The year 2010 wasn’t the best of times for Toyota. Unintended acceleration complaints and floormat glitches were giving the company fits. No model in the company’s lineup, it seemed, was immune and Toyota appeared to spend most of its time putting out fires.
But as it turns out, this was a pretty good year for the Camry – it maintained its reputation as one of the more reliable cars on the road.
Available with a four-cylinder or V6 engine, and a hybrid version, the 2010 Camry was offered in a variety of trim levels. It was also on the receiving end of a mild restyling job this year.
Then, as now, when you purchased a Camry, you were usually getting a four-wheeled appliance that would at a minimum give you years of hassle-free motoring. Groups like Consumer Reports and J.D. Power have consistently given the Camry top marks in just about every department for years, and 2010 was no exception.
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One of the more popular models was the mid-level SE, which was powered by a 2.5-litre four-cylinder engine that developed 179 horsepower. This engine was used throughout Toyota’s lineup, in one form or another, including in the Venza and the Highlander.
The most popular transmission was a six-speed automatic but you could also get a six-speed manual with this model. The automatic featured a manual sequential shift feature, and both the manual and automatic transmission versions had almost identical fuel economy, with the automatic being slightly thirstier in town.
Standard equipment on the SE included the usual roster of one-touch front power windows, air conditioning, steering-wheel-mounted audio controls, fog lamps, cruise control, tilt/telescoping steering and power outside mirrors. Heated seats were optional – still, usability was the key here.
Three safety recalls were on file with Transport Canada. One involved possible issues with the left rear brake hydraulic line on four-cylinder models, while the other two concerned the floor mats and resulting accelerator pedal issues. Toyota mounted a vigorous campaign to sort all this out and these last two glitches should be history by now.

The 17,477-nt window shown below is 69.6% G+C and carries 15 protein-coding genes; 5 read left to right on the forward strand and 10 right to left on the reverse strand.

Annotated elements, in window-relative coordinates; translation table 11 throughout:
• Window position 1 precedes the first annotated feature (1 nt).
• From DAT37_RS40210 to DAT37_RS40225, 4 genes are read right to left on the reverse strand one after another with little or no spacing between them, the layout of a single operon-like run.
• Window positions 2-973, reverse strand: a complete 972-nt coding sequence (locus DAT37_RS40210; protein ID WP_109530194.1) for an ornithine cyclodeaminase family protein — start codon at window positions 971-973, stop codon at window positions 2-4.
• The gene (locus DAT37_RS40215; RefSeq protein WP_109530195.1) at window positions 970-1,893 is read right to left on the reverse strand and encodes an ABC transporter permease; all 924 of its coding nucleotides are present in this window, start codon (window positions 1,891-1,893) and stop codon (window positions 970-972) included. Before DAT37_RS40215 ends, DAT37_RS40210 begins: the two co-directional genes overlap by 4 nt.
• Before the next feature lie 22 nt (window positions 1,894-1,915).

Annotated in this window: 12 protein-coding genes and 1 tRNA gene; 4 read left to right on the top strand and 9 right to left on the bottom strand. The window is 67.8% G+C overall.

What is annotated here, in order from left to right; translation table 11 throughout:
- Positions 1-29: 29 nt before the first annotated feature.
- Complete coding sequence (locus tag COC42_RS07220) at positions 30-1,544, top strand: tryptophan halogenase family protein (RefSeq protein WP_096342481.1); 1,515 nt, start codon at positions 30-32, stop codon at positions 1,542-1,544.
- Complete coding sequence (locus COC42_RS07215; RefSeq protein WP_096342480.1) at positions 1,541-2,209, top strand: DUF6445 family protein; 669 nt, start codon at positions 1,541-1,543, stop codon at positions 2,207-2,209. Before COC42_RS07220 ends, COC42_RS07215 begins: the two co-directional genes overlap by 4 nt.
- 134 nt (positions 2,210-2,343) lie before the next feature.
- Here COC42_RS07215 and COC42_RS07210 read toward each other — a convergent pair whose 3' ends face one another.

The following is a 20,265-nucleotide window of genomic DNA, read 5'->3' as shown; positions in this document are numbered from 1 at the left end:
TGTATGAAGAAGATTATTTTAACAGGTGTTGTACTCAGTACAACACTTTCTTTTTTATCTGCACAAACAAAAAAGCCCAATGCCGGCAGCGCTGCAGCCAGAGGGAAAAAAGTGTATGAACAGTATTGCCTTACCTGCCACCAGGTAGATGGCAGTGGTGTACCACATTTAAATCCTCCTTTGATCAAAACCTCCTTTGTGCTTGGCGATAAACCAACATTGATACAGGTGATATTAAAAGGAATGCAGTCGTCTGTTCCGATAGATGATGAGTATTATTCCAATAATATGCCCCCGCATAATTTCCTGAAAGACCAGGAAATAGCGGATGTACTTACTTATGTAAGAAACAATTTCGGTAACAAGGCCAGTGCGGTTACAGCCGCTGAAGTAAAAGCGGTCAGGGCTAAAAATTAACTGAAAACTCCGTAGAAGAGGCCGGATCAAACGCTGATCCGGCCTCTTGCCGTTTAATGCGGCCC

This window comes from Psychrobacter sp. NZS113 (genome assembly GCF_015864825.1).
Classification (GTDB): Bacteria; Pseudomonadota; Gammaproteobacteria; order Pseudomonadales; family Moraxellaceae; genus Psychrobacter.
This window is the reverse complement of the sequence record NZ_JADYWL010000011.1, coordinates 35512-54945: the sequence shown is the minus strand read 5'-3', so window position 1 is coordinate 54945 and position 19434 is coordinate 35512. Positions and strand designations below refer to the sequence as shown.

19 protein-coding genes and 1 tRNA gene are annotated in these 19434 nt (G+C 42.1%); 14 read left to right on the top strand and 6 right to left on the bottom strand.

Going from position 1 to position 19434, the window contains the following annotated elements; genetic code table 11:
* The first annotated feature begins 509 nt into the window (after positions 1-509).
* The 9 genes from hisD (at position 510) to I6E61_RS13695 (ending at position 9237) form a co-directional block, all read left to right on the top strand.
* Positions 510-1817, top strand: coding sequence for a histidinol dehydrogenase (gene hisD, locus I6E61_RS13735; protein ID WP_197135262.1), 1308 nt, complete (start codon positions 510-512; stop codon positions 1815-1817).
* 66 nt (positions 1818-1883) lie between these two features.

The U.S. National Highway Traffic Safety Administration had 21 technical service bulletins for this vintage of the Camry. These ranged from unco-operative sun visors, “dusty” ventilation systems, occasionally “inoperative” engine cooling fans, possible engine oil leaks with the V6 models, and sun roofs that may leak because of clogged drainage tubes.
Consumer Reports really liked the 2010 Camry. Aside from a minor glitch with the braking system, it got top marks in just about every category, garnering a “best bet” designation from this organization. This also applied to its safety rating – the 2010 Camry received top marks in front, side and offset crash tests, both from NHTSA and the Insurance Institute for Highway Safety (IIHS).
Some comments from owners:
- “can be a little noisy;”
- “bottom of seats too short for tall drivers;”
- “competent handling, quiet;”
- one interesting comment from an owner who claimed to have had a Toyota of one type of another in his driveway since 1980: “Total unscheduled (non-maintenance) repairs: $410 in 30 years. Time will tell.”
Marketing researcher J.D. Power liked most things about the 2010 Camry, especially its overall quality and powertrain, but was less enthusiastic when it came to things like style, comfort and overall performance. Nonetheless, it gave this year a “better than most” rating for overall quality.
Unsurprisingly, this edition of the Camry has held its value. From a starting price of just under $25,000 new, it’s going for anywhere from $5,000 to $6,000 for the base model (if you can find one) into the $10,000 range for the hybrid and V6 models. The XLE, with all the trimmings, is the priciest.
2010 Toyota Camry
Original base price: $24,900
Engine: 2.5-litre four-cylinder or 3.5-litre V6
Transmission: Six-speed manual or six-speed automatic
Fuel economy (litres/100 km): 9.0 city, 6.1 highway with the SE four-cylinder with automatic transmission, using regular gas
Alternatives: Chevrolet Malibu, Dodge Avenger, Nissan Altima, Honda Accord, Ford Fusion, Mitsubishi Galant, Saturn Aura, Hyundai Sonata, Kia Magentis, Mazda6
Ted Laturnus has been an automotive journalist since 1976. He was named Canadian Automobile Journalist of the Year twice and is past president of the Automobile Journalists Association of Canada (AJAC). For interview requests, click here.
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